This article first appeared on 27.5.14 on digitalhealth.net.
Last week, a group I have been working with failed to win a slot on the Prime Minister’s Challenge Fund for improving access to GP services, and an important document called ‘Transforming Primary Care’ was published.
What about the public? What about foundation trusts?
Essentially, it says the NHS is broke, nobody is going to put more money in, and that leaves us with a problem, as the population is aging and demand for investigations is rising. So we need to find savings and productivity gains.
To do this we need to work in a different way. A lot of the proposed “solution” comes from Barbara Starfield’s work, in which generalists working in the community act as gatekeepers in a holistic, pro-active, case management way, to keep people away from hospital specialists and their expensive investigations and treatments.
We GPs do some of that already, but we are currently being lambasted in the media by the statistically unfortunate for not getting it right in every, individual, very rare case.
Alas, the document doesn’t mention anything about teaching the electorate about Bayes theorem or changing our current compensation culture or pointing out how often we get it right.
More importantly, we have historically struggled to move work and, more importantly, the money that goes with that work. Some of this is due to powerful, sexy hospital specialities sucking in publicity and sympathy for their small number of patients.
But, personally, I believe the bigger issue has been that primary care trusts and, subsequently, clinical commissioning groups, haven’t been given the power to locally alter the national contract.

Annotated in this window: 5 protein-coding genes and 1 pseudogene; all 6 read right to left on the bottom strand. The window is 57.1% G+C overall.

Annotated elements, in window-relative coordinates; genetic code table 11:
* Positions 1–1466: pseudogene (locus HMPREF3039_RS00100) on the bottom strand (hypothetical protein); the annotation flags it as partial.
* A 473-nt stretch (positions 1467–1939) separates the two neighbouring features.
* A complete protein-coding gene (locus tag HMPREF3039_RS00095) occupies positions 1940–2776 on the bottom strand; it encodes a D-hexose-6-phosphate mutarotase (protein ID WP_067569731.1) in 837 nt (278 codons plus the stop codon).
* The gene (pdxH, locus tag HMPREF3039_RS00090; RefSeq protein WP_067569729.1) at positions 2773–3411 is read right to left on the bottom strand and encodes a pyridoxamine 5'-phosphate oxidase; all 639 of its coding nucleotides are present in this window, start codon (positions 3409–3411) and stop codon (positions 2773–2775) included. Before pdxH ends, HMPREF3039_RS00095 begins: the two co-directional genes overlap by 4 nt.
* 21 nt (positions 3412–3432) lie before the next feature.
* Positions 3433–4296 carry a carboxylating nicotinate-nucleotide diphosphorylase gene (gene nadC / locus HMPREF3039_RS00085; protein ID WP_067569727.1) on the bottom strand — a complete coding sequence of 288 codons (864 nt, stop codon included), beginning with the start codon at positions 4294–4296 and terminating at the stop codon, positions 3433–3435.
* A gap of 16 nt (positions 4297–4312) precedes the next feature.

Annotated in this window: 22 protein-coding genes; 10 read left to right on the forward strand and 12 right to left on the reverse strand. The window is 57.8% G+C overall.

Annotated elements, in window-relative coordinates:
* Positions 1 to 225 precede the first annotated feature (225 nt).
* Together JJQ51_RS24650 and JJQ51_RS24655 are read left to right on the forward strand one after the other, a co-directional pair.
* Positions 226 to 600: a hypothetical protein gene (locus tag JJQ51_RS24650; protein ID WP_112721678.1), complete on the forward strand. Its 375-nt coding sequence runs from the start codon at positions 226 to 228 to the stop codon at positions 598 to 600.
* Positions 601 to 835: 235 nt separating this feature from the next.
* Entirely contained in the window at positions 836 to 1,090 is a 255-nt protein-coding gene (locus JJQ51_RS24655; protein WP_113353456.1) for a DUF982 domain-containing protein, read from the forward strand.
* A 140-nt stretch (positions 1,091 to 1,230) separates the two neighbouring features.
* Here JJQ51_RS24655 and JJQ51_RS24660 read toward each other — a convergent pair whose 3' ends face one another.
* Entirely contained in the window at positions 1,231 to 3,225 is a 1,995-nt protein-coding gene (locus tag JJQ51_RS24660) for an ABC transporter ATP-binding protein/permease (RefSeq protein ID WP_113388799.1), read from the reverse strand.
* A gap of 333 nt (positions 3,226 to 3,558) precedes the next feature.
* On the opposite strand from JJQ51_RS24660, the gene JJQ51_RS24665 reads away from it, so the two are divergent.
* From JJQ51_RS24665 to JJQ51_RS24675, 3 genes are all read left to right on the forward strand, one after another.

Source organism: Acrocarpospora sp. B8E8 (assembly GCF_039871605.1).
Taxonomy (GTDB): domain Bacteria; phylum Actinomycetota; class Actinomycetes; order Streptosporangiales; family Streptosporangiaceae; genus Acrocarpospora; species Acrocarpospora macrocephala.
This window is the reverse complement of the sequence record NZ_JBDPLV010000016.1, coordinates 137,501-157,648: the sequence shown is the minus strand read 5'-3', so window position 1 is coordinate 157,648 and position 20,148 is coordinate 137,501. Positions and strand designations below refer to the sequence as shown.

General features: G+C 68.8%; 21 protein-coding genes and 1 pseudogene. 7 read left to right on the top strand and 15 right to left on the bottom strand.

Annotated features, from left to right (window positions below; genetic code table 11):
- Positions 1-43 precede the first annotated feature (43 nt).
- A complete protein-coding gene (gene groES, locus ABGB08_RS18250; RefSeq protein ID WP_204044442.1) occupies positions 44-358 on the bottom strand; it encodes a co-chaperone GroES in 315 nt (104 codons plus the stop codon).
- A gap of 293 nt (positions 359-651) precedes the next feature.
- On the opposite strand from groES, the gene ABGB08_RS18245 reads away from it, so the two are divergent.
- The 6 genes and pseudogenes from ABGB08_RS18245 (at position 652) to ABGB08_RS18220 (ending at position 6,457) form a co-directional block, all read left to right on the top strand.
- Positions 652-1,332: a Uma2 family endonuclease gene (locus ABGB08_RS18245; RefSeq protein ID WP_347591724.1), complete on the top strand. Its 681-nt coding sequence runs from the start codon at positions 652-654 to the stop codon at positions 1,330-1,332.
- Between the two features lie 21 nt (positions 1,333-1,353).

A foundation trust, reporting to Monitor and having to report a profit, just sticks two fingers up to the local commissioners and does what it likes, hiring as many profit making consultants as it wants and disregarding the needs of the population as a whole.
Community working is right
The policy I do agree with is the identification of high-risk patients in the community in order to case-manage them to stop their condition deteriorating – and so, hopefully, avoiding admissions.
This should deliver more than concentrating on “frequent fliers” (or patients who have already had multiple admissions) since there is often little you can do for them if their problem is medical (although in a lot of cases it is social or behavioural).
The paper talks about named, accountable GPs being available at the drop of a hat to these patients – for example via a dedicated telephone hotline.
I think it misses the point here – although perhaps it is a nice sound bite. As I have pointed out in comments on another article, when it comes to avoiding an admission the problem is not so much a patient getting hold of me, as a GP.
It is usually me being able to find someone (often a social worker) to help sort out the social side of that patient’s care. We often end up admitting not for medical reasons but social ones.
Health and social budgets and teams are separate and getting a multi-disciplinary team together to act in the patient’s best interests is going to be the challenge.
Most of the people who might work in such a team are more bothered about: 1. their own budgets/constraints on their activities; 2 their own paperwork and bureaucracy; 3. not being handmaidens to those patriarchal doctors (which is ironic as most GPs these days are female).
New IT, and new ways of doing things are needed